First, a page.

The Bible is not a collection of sayings. All false teachers use the Bible, they just use it out of context. Consider each passage in light of it’s dispensational context (prophecy or mystery). What is the context of the book? What is the context of the chapter? What is the immediate context?

“It shall greatly help ye to understand Scripture if thou mark not only what is spoken or wrythen, but of whom and to whom, with what words, at what time, where, to what intent, with what circumstances, considering what goeth before and what followeth after.” Coverdale (1488-1569).

7. We must always keep in mind that the scriptures were given by progressive revelation
Progressive revelation is dispensational truth. A biblical dispensation is marked by God dispensing new revelation that brings about a change in how He deals with man. We must not read truth back into a passage before it was revealed. For example, the baptism WITH the Holy Ghost in Acts 2 according to prophecy (Acts 2:16) cannot be the same baptism BY the Spirit into the Body of Christ which was a mystery later revealed through Paul (1 Cor. 12:13; Eph. 3:1-12).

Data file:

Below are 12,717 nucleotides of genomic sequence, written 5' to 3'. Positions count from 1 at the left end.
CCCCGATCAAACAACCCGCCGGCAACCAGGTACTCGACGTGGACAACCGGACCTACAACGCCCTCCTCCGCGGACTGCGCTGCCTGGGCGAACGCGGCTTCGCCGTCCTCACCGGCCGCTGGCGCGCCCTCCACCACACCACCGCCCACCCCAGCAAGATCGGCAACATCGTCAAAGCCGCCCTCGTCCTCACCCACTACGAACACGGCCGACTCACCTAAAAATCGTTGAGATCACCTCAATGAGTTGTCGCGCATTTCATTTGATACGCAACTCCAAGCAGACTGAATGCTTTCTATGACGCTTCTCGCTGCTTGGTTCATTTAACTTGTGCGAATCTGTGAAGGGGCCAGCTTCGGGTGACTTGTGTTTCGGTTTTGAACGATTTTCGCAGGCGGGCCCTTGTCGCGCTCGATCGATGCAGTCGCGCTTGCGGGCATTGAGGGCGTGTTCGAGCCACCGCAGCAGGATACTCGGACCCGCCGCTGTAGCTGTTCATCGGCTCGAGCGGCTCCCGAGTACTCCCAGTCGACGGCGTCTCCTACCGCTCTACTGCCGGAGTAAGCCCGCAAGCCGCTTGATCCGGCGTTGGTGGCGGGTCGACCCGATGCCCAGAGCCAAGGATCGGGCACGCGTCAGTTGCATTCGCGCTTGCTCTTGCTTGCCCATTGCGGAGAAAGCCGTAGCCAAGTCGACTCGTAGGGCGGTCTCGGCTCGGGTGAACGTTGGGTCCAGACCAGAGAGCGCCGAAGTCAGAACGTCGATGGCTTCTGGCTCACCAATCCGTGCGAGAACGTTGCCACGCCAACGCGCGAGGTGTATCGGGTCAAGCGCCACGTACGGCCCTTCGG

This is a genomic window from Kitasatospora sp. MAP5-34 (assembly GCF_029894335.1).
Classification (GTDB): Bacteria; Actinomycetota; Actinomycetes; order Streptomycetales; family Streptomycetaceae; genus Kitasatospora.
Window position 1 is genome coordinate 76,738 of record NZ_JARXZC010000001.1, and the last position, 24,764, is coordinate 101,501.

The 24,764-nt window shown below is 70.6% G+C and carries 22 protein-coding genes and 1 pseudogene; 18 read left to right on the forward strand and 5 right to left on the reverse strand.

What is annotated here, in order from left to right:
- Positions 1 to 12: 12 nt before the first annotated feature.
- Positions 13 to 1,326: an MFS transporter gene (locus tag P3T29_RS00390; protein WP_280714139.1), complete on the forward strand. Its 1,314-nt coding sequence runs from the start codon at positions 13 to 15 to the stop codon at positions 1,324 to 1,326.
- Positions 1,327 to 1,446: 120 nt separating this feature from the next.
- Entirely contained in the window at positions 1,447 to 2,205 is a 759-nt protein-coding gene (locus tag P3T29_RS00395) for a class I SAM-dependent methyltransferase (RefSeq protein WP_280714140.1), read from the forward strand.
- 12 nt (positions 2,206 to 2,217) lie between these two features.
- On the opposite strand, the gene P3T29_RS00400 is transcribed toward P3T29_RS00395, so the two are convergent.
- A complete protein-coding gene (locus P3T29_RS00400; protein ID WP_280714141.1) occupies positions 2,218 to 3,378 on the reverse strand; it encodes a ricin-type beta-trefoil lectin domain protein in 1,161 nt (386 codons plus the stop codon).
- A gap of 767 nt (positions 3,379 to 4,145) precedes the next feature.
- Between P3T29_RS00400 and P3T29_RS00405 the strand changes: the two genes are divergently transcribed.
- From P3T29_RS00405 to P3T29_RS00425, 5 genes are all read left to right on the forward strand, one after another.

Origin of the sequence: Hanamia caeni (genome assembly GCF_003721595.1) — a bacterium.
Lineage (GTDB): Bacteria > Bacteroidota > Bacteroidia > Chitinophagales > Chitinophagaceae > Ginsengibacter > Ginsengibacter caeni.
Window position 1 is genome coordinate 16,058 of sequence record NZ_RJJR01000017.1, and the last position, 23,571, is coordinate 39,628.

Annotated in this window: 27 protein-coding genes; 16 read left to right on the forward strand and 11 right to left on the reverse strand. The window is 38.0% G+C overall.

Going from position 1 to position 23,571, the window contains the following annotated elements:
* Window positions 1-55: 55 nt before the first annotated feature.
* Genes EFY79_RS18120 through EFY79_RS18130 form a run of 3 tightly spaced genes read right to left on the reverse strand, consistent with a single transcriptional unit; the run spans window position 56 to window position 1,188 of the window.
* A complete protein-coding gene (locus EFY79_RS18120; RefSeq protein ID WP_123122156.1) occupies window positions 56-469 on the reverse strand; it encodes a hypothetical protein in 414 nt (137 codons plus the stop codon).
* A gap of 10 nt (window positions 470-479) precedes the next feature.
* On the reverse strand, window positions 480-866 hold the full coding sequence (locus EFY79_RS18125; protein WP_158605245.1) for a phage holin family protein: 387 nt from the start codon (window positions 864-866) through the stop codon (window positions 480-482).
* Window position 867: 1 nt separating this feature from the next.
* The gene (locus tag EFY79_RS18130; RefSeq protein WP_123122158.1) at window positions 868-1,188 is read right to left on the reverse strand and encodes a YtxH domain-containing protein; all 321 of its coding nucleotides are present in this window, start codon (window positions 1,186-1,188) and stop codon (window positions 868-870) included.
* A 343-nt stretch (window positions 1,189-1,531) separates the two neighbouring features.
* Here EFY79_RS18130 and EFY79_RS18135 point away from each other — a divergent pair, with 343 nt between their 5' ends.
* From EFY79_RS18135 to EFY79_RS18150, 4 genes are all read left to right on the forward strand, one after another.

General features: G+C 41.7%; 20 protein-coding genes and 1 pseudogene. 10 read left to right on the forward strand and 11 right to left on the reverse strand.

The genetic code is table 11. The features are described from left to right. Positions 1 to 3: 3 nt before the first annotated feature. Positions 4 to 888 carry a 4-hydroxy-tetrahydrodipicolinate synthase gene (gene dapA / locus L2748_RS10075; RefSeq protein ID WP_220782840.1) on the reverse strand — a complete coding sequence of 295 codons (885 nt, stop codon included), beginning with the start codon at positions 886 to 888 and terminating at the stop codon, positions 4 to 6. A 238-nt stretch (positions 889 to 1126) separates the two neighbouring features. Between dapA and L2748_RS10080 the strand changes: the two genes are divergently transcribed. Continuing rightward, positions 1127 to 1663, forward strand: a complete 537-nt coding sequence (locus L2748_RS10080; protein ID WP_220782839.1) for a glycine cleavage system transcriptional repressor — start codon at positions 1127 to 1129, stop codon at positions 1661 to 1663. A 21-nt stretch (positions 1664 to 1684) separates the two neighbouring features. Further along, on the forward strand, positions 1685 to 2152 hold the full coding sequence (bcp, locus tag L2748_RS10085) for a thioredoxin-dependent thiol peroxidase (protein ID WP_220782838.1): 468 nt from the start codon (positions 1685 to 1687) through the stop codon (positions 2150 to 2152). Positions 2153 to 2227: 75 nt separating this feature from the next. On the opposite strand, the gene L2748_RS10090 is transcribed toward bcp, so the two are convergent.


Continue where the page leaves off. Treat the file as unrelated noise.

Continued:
8. We must consider what Paul says first (2 Tim. 2:7)
Since the apostle Paul is the divinely appointed spokesman for this present age of grace, we must consider what he says first if we are going to understand the scriptures. We cannot possibly follow everything the Bible says. We must follow the doctrine and example that Christ gave us for this age in the apostle Paul (1 Cor. 4:16-17; 11:1).

9. We must rightly divide the word of truth 
This is the main key to Bible study. In the one verse in which God told us to study His word, He told us exactly how to do it (2 Tim. 2:15). The upcoming posts will explain this main key. 

Monday, April 16, 2018

Rules for Bible Study (pt.1)

1. We are to take the words in their normal and literal sense (Neh. 8:8)
The word of God uses some figurative, symbolic, and allegorical language, but most of it is written in plain, literal language. We must always take the words in their normal and literal sense unless it is clearly not possible to do so. For example, when Christ said, “I am the door,” He was obviously not saying that He was literally a wooden door on hinges. Words have meaning, but the allegorical approach claims that the Bible does not mean what it says. This approach attacks the clarity, authority, and integrity of God’s word.